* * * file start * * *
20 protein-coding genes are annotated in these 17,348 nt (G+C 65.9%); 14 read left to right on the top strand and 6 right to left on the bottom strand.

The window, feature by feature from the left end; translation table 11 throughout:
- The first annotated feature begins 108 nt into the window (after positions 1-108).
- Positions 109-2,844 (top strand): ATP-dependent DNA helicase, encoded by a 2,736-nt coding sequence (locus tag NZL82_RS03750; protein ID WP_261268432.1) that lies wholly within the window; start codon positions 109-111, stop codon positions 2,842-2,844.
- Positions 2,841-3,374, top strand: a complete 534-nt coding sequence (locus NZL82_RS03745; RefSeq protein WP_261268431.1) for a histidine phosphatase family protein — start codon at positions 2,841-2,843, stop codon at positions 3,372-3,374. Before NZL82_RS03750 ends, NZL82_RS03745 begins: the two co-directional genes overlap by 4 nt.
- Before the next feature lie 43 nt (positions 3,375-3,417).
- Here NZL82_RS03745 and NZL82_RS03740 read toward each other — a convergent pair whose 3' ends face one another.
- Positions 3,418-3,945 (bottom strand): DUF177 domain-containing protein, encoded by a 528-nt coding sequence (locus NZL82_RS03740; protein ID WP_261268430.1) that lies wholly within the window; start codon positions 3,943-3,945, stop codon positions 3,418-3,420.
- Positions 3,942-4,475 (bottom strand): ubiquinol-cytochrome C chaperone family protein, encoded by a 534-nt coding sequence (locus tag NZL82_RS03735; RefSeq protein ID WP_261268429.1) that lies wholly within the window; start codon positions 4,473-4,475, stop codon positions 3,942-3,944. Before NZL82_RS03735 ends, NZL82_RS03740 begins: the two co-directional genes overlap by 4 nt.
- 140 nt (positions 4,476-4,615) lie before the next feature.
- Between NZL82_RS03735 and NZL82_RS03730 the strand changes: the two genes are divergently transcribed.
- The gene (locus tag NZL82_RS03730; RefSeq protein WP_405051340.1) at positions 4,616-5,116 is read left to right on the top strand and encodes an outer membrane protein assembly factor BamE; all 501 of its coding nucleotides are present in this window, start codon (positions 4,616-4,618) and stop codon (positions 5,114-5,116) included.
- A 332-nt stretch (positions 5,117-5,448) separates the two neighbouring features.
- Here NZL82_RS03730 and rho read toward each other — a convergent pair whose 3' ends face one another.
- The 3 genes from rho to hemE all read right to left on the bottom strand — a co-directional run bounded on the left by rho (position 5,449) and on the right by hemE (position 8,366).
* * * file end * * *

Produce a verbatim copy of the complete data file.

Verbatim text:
20 protein-coding genes are annotated in these 17,348 nt (G+C 65.9%); 14 read left to right on the top strand and 6 right to left on the bottom strand.

The window, feature by feature from the left end; translation table 11 throughout:
- The first annotated feature begins 108 nt into the window (after positions 1-108).
- Positions 109-2,844 (top strand): ATP-dependent DNA helicase, encoded by a 2,736-nt coding sequence (locus tag NZL82_RS03750; protein ID WP_261268432.1) that lies wholly within the window; start codon positions 109-111, stop codon positions 2,842-2,844.
- Positions 2,841-3,374, top strand: a complete 534-nt coding sequence (locus NZL82_RS03745; RefSeq protein WP_261268431.1) for a histidine phosphatase family protein — start codon at positions 2,841-2,843, stop codon at positions 3,372-3,374. Before NZL82_RS03750 ends, NZL82_RS03745 begins: the two co-directional genes overlap by 4 nt.
- Before the next feature lie 43 nt (positions 3,375-3,417).
- Here NZL82_RS03745 and NZL82_RS03740 read toward each other — a convergent pair whose 3' ends face one another.
- Positions 3,418-3,945 (bottom strand): DUF177 domain-containing protein, encoded by a 528-nt coding sequence (locus NZL82_RS03740; protein ID WP_261268430.1) that lies wholly within the window; start codon positions 3,943-3,945, stop codon positions 3,418-3,420.
- Positions 3,942-4,475 (bottom strand): ubiquinol-cytochrome C chaperone family protein, encoded by a 534-nt coding sequence (locus tag NZL82_RS03735; RefSeq protein ID WP_261268429.1) that lies wholly within the window; start codon positions 4,473-4,475, stop codon positions 3,942-3,944. Before NZL82_RS03735 ends, NZL82_RS03740 begins: the two co-directional genes overlap by 4 nt.
- 140 nt (positions 4,476-4,615) lie before the next feature.
- Between NZL82_RS03735 and NZL82_RS03730 the strand changes: the two genes are divergently transcribed.
- The gene (locus tag NZL82_RS03730; RefSeq protein WP_405051340.1) at positions 4,616-5,116 is read left to right on the top strand and encodes an outer membrane protein assembly factor BamE; all 501 of its coding nucleotides are present in this window, start codon (positions 4,616-4,618) and stop codon (positions 5,114-5,116) included.
- A 332-nt stretch (positions 5,117-5,448) separates the two neighbouring features.
- Here NZL82_RS03730 and rho read toward each other — a convergent pair whose 3' ends face one another.
- The 3 genes from rho to hemE all read right to left on the bottom strand — a co-directional run bounded on the left by rho (position 5,449) and on the right by hemE (position 8,366).